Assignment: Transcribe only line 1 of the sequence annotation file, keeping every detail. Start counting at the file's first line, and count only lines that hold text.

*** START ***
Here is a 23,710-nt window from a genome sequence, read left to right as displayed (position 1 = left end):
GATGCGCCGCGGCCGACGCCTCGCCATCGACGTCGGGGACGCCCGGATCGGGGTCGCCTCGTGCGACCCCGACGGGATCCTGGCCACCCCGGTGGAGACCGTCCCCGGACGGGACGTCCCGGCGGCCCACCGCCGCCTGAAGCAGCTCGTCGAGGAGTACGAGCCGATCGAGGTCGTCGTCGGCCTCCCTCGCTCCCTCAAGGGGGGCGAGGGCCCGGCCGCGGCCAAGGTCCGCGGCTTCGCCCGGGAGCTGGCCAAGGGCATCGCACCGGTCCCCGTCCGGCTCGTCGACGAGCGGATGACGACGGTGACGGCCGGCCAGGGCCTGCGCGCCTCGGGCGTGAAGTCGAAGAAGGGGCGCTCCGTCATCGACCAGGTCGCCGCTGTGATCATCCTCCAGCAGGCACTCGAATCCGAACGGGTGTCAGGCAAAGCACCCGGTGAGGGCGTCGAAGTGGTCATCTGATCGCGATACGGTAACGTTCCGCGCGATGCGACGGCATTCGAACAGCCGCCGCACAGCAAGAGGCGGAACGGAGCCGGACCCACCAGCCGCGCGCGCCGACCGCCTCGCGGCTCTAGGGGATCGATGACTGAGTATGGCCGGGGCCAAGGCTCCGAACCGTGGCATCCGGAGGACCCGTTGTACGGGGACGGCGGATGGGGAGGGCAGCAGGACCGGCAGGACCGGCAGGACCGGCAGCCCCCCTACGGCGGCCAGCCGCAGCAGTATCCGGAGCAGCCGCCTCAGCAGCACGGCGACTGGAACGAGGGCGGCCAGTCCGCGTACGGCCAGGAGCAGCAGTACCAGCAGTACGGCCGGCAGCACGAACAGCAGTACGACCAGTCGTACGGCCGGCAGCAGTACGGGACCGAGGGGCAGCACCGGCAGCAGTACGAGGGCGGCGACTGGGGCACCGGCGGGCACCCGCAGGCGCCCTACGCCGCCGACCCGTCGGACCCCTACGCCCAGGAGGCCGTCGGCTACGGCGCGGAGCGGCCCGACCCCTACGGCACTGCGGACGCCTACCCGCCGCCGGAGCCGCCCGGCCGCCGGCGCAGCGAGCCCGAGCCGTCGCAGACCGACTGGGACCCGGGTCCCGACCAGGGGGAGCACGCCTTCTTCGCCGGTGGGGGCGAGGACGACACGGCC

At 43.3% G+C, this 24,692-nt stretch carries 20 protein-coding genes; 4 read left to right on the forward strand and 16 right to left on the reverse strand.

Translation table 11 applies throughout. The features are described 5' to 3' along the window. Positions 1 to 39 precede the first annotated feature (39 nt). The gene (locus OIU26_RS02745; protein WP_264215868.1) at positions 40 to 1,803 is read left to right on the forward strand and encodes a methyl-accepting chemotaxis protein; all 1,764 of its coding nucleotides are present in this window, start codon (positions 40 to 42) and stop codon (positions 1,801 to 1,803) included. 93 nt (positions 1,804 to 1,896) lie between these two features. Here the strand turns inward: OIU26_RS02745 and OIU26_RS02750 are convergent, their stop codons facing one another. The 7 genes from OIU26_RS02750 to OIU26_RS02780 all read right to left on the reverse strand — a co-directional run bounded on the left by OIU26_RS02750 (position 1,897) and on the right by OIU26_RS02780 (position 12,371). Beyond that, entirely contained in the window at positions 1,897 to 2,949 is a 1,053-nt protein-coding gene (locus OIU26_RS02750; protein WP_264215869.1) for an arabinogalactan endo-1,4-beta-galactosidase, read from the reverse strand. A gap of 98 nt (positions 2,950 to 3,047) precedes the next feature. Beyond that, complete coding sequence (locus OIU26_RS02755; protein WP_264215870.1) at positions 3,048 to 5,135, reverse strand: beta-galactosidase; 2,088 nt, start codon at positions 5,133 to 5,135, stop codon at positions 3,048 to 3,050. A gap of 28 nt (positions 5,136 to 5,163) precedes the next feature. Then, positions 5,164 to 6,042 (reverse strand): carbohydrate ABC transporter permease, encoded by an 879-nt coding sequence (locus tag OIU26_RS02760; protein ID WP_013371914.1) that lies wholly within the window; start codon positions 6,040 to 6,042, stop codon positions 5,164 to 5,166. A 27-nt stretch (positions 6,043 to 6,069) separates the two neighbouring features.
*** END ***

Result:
Here is a 23,710-nt window from a genome sequence, read left to right as displayed (position 1 = left end):